Saturday Morning Tech: Spruce Up Your Dart With YearOne’s New Bumperettes


Long before the Federal Motor Vehicle Safety Standard Act 215 (FMVSS 215) was enacted for all 1973 vehicles and further tightened in the succeeding years, the manufacturers made vehicles with chrome bumpers that could be ordered with or without bumper guards. After the FMVSS 215 was ratified, every vehicle had to have rear bumpers and bumper guards that could withstand a 2.5-mph impact with minimal damage to the vehicle.

By 1974, the front and rear bumpers and bumper guards had to hold up against a 5-mph blow, again, with negligible damage to the vehicle. Before these laws were enacted, the bumper guards provided minimal damage resistance and, in general, were more decorative in nature than anything else. Our 1967 Dart was not ordered with bumper guards, but after seeing how nice another ’67 Dart looked with them, we wanted a pair for the front of our A-body. After an internet search, we found YearOne had reproduction rubber bumperettes (sold in pairs with the flange mounting nuts, part no. HN113) that fit the 1967-1969 Dodge Darts.

Top left: The YearOne rubber bumperettes are sold in pairs along with the flange mounting nuts (part no. HN113). These reproduction bumperettes fit the 1967-69 Dart front and rear bumper guards. Top right: We found two New-Old Stock bumper guards from two different vendors on eBay. Both bumper guards showed up still in the Mopar packaging. Bottom left: The YearOne rubber bumperettes were fitted to the bumper guards, and the reproduction parts fit as though they were factory original units. Bottom right: The bumperettes have three mounting studs that fit properly into the bumper guards. The included flange nuts secured the bumperettes to the bumper guard.

While we were pleased to find the rubber bumperettes, we still needed to find the chrome bumper guards. After an extensive internet search over a period of several months, we found two New Old Stock (NOS) bumper guards (one left and one right) from two different vendors on eBay. Both bumper guards showed up in the original Mopar packaging, and each had a flawless chrome finish. The bumper guards arrived with the hardware required to mount them to the front bumper.

When the YearOne rubber bumperettes arrived, we were able to quickly install them on the NOS chrome bumper guards. Each rubber bumperette had three mounting studs that slipped through their respective mounting hole in the chrome bumper guard, and the supplied washers and nuts secured each in place. The fit of the rubber to the chrome was equivalent to the factory fit and finish of the 1960s.

Top left: Our 1967 Dart was ordered sans bumper guards. The look is acceptable, but we saw a ’67 Dart with the factory front bumper guards, and we really liked that look. Top right: The damage-free front bumper was rechromed in 2002, and it has retained a shiny appearance since that time. Bottom left: We had to remove the upper bumper bolt on either side of the front license plate. We were pleased that each bolt’s nut backed off without any difficulty. Bottom right: We extended the bumper guard bolt through the hole vacated by the bumper bolt. The bolt was supplied with the NOS bumper guard.

To install the bumper guards onto the Dart, we had to remove two upper bumper bolts (one on either side of the front license plate). Much to our surprise, each nut backed off the bumper bolt without difficulty. With the bolts removed, we started the installation of the bumper guards by lining up the driver side guard over the bolt hole in the bumper. We fed the bumper guard bolt from the back side of the bumper into the bumper guard. After securing the bumper guard, we repeated the same process on the passenger side guard. Once both bumper guards were installed, we wiped down the rubber bumperettes and the chrome and stood back to admire the Dart’s new look.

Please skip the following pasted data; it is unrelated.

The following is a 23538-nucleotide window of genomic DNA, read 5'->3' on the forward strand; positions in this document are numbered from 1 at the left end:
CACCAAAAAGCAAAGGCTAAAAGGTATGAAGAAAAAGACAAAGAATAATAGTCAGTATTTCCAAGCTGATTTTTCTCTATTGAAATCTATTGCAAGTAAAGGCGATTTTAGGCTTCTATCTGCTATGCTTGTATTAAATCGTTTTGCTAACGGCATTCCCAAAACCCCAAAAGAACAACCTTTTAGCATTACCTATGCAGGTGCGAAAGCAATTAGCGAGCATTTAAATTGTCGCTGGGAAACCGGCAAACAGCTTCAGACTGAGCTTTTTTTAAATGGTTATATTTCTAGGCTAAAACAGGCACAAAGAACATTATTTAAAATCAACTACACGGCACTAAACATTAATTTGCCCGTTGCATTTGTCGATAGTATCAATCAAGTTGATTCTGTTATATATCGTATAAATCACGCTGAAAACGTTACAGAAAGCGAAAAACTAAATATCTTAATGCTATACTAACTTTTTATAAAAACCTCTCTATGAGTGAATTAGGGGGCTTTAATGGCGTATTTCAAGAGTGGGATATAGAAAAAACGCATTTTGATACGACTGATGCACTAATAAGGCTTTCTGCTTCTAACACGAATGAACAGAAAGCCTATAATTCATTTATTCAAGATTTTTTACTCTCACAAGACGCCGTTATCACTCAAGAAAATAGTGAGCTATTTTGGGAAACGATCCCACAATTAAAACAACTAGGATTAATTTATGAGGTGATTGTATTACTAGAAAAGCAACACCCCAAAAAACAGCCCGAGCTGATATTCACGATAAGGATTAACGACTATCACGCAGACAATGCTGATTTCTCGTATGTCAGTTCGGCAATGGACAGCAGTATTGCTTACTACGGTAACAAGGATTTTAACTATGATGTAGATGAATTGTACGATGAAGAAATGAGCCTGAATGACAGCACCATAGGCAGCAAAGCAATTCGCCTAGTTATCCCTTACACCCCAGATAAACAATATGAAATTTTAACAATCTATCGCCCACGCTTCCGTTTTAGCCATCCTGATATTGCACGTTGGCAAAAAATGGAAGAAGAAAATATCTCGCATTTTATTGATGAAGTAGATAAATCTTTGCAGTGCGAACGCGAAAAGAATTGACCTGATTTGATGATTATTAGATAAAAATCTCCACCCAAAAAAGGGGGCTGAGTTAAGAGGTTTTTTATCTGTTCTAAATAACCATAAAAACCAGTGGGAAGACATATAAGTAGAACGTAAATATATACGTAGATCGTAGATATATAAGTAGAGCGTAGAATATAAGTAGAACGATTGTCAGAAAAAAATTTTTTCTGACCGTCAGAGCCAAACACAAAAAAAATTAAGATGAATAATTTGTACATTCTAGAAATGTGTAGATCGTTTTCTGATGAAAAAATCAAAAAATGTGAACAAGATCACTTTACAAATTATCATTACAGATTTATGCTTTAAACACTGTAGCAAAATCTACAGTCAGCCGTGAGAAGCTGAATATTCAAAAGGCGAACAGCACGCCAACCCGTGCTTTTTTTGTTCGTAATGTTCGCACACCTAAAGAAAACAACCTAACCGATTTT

It was amazing how something so small and seemingly insignificant changed the attitude of the Dart’s frontal appearance. If you are looking to add a little ‘tude to your ride, give the YearOne reps a call or check out their website for the latest A- and B-body rubber bumperette offerings to energize your Mopar’s look.

Top left: We installed the driver side bumper guard by threading the bumper guard bolt into the guard. Each bumper guard is specific to its side although they could be installed on the incorrect side. When installed correctly, the bumper guards follow the contour of the bumper perfectly. Top right: Each bumper guard takes about three minutes to assemble. Once assembled, each was installed in about ten minutes. So, in a total of thirty minutes, this project was completed. Bottom left: The rubber bumperette on the driver side looks great on the NOS chrome bumper guard. Bottom right: The bumperette on the passenger side looks equally as nice. We were pleased with the quality of the YearOne reproduction bumperettes.

Above: The addition of the pair of bumper guards changed the look of the front of the Dart. The bland front bumper is now broken up by the bumper guards. The front end looks more serious with a bit of attitude.

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Chris Holley

Chris Holley

Technical Contributor Chris has been a college professor for 20 years; the last 15 spent at Pennsylvania College of Technology in Williamsport, PA. During the day Chris instructs HVAC and electrical/electronic classes, and high-performance classes, which includes the usage of a chassis dyno, flow benches, and various machining equipment at night. Chris owns a '75 Dart, a '06 Charger, a '12 Cummins turbo diesel Ram, and he is a multi-time track champion (drag racing) with his '69 340 Dart, which he has owned almost 30 years.

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